Victorians were famous for mourning photography - in which the dead are posed as if they were “just sleeping” and photographed, creating an expensive memento mori that was often the only photograph a family would have of the deceased loved one.
However, there is a sub-genre of mourning photography, in which photographers clamp and pose the dearly departed in such a way that they look fully awake — usually standing up, eyes either held open by some unknown mechanism or with pupils painted over closed eyes.
The girl in the photo above is dead. If you look closely you can see a base behind the girl’s feet and a post would go up from that with clamps at the waist and neck and the clothing would be open at the back. The arms would have stiff wires running at the back to hold them in place. Also notice the strange placement of the hands. The pupils are painted on the closed eyelids.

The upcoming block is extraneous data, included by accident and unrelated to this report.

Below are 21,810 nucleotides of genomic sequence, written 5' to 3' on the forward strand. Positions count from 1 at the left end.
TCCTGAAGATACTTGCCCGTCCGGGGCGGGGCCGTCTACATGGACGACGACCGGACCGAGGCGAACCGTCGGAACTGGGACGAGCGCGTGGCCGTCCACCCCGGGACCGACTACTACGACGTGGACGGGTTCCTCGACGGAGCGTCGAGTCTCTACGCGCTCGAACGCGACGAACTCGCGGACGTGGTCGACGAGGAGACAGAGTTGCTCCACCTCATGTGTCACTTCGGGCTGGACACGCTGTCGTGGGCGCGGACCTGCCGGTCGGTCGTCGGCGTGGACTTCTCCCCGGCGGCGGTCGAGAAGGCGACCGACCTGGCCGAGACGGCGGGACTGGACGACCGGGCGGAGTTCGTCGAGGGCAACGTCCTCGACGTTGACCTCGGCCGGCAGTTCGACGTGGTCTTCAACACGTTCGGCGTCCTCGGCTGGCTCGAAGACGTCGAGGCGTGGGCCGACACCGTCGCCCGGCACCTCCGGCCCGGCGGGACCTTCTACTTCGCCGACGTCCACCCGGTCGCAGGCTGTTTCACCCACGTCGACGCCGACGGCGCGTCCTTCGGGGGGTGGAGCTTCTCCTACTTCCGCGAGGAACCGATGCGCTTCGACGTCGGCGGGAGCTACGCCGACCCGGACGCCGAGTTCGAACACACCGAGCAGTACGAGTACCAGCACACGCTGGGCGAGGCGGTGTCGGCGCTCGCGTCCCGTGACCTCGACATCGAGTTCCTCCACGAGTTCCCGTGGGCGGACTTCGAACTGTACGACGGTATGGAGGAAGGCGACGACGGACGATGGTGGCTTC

I once saw a whole book of mourning photos. Fascinating stuff.
It may seem macabre to us now to do this, but think about it… we are now surrounded by photos. They are so cheap and easy. Even most of our phones have cameras now. However, it used to be a fairly expensive, exclusive thing. These parents likely had no photos of their child while she lived. Getting a photo of her just after passing would be one of their only remembrances of how she actually looked.